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The Real-Life Therapist Who Helped Bring The Patient To Life

People have long been interested in the inner workings, thoughts, and motivations of killers and sadists. This macabre curiosity has led to some truly great and twisted examples of entertainment, like "Silence of the Lambs," "Joker," and the "Saw" franchise. Although some of these examples are colorful and over-the-top, the root psychology of the characters in these movies is always one of the major draws. What does someone have to experience to have such a callous attitude toward death and suffering?

FX's "The Patient" is a far more grounded television show than the examples above, and it is an intimate look at how a killer develops through a harrowing tale of captivity. "The Patient" has a laser focus on both therapist and patient, and it stars Steve Carell and Domhnall Gleeson. Gleeson plays the role of Sam Fortner, who is a serial killer that wishes to do something proactive about his compulsion to kill and to cure his utter disregard for the lives of others. In order to curb this killer instinct, Fortner kidnaps Alan Strauss (Carell) and keeps him locked inside his house, which essentially forces Strauss to be at Fortner's beck and call. That has to be a relatively tricky situation to be in, and Fortner's explosive outbursts often cause Strauss to fear for his life. It seems, though, that the reason why the dynamic between Fortner and Strauss seems realistic is that "The Patient" showrunners had their very own in-house expert.

The series creators of The Patient brought on a seasoned psychotherapist

Speaking with Deadline, series co-creator Joel Fields was asked about how Alan Strauss was the perfect therapist, and about how the show was able to so effectively create a skillful and thoughtful therapist. Fields replied and said that he and co-creator Joe Weisberg got some help in creating the character, though Fields noted that he has had previous experience in psychological analysis.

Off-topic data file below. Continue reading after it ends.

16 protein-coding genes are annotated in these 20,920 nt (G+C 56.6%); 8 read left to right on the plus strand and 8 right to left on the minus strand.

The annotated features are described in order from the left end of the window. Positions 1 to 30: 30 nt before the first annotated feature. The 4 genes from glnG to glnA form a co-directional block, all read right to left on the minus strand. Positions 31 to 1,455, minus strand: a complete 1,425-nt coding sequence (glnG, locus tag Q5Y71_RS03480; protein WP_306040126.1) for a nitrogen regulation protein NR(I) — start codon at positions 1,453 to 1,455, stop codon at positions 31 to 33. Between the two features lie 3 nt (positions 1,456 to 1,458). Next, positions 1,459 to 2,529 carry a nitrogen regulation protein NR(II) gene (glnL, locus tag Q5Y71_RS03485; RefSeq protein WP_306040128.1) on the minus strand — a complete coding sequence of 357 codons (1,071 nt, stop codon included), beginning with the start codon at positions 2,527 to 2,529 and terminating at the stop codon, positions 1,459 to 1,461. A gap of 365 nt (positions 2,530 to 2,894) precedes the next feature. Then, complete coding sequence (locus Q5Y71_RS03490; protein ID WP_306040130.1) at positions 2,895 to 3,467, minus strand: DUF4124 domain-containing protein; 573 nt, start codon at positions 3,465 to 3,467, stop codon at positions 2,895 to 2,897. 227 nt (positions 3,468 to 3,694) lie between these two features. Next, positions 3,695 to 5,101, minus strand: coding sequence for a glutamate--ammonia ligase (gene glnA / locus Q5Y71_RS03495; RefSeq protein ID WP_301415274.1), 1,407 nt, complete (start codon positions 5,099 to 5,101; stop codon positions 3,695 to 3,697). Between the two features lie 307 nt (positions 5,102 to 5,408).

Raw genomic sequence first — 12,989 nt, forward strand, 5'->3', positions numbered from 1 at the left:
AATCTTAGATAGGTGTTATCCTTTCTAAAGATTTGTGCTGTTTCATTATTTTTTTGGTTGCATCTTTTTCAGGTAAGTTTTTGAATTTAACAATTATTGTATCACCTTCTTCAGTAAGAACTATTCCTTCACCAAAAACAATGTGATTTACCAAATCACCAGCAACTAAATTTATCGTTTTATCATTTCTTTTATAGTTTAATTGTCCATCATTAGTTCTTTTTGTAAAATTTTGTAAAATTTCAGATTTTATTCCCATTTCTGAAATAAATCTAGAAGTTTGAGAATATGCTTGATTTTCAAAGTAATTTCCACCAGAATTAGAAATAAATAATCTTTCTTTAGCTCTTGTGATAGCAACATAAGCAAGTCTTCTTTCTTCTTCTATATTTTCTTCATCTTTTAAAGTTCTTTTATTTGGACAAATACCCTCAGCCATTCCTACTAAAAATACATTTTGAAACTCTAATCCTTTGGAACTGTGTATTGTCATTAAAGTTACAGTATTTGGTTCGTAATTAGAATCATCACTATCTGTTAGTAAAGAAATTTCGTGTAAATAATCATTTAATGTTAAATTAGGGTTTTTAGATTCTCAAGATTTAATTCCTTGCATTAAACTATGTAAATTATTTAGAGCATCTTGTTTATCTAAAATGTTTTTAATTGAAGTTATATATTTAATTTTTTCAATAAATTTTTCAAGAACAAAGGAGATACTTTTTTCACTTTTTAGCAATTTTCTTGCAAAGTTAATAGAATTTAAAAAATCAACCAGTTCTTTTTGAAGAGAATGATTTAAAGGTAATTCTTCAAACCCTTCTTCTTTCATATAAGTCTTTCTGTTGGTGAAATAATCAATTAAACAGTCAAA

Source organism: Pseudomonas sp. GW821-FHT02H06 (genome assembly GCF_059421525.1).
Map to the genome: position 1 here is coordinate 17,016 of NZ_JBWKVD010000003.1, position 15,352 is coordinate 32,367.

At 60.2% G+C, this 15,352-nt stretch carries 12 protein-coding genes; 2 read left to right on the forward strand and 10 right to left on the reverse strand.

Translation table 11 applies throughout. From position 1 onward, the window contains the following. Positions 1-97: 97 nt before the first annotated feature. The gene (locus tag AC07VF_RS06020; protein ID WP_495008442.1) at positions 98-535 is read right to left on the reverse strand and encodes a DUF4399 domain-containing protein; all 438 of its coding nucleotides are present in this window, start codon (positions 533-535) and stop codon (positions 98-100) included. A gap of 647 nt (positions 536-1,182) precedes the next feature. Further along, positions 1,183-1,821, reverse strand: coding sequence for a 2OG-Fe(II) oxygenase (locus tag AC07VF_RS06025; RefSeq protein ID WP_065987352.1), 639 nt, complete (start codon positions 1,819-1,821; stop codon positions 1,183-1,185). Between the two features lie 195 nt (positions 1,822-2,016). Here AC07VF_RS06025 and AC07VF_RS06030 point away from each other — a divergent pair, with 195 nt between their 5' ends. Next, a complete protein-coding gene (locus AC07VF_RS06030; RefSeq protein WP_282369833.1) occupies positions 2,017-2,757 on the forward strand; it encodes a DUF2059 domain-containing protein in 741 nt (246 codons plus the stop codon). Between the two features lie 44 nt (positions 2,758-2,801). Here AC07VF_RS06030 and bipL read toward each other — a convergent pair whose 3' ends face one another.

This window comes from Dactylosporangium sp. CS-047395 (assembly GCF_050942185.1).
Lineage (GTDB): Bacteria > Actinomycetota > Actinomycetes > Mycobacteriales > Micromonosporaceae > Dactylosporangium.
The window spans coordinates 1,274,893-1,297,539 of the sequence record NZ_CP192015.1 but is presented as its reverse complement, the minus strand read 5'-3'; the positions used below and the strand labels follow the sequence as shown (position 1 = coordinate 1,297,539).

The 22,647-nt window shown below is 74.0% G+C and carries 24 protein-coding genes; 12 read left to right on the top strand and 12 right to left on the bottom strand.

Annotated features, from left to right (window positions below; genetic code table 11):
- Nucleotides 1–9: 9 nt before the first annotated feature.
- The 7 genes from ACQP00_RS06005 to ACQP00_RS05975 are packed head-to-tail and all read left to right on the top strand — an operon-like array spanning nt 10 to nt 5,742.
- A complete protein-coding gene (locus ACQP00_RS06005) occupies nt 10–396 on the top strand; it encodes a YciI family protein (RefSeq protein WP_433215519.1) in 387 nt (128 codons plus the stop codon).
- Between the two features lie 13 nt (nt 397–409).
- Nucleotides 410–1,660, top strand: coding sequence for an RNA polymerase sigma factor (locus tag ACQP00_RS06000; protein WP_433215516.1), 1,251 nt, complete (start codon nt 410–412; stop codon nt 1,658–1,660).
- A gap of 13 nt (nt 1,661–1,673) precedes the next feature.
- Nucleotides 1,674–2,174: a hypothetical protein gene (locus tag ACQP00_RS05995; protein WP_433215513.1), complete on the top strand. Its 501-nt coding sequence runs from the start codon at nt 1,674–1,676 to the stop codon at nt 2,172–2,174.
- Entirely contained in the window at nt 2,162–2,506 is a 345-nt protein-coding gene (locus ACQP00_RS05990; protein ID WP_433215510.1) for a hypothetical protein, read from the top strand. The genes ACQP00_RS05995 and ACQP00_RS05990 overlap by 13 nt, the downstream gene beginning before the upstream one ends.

Fields added, "If you go through enough of that [psychological analysis], you do get a feel for how it works and [the] language. But there is nothing like an expert. And Dennis Palumbo was ours. He's a therapist with many years of experience and was able to sort of reframe things and give us approaches to things from a therapist's point of view, that even as a patient with many years of therapy, would never quite come up. So that was incredibly helpful."

This approach by both Fields and Weisberg makes Carell's Strauss an incredibly sympathetic figure that is able to mitigate some of the more lethal instincts of Gleeson's Fortner, and the limited series has certainly garnered a fair amount of attention for both of their performances. "The Patient" is currently holding an 85% critical score on Rotten Tomatoes, which notes that the two lead actors carry the show. At least fans of "The Patient" now know why the character of Strauss is so understanding — the character's responses have been vetted by a skilled real-life therapist.

Palumbo is also a fiction author and has been active in Hollywood for decades

According to Dennis Palumbo's website, the psychotherapist is also an accomplished author who has written several mystery books like "Mirror Image," "Fever Dream," and "Panic Attack." Besides writing fictional stories, Palumbo has also used his talents as a screenwriter, and he spent time as a staff writer for "Welcome Back, Kotter." As a licensed psychotherapist, Palumbo typically helps people with creative issues, which probably helped "The Patient" creators craft such a stirring show.

In a 2006 interview with NPR, Palumbo discussed how at the time many male therapists were often villains in pop culture, and gave examples like "Final Analysis, "Color of Night," "Hide and Seek," and "Law & Order." He then added, "Let's face it. The world's a pretty treacherous, confusing place, nowadays. Our most sturdy institutions — government, the Church, education — traditionally headed by men seemed to be letting us down. It's no different with therapy. Nowadays, much like priests, male therapists suffer from the failed expectations of a disillusioned public. Our distrust and suspicion buffed to a stereotypic finish by the narrative demands of TV and film." 

However, it seems as if Palumbo has taken a more active role in combating this growing stereotype since that interview, and due to his efforts in "The Patient," Steve Carell's character definitely didn't embody any of the negative traits that Palumbo found distracting and unhelpful. Still, it seems like the production of "The Patient" was greatly enhanced by Palumbo's acumen, presence, and tremendous knowledge base.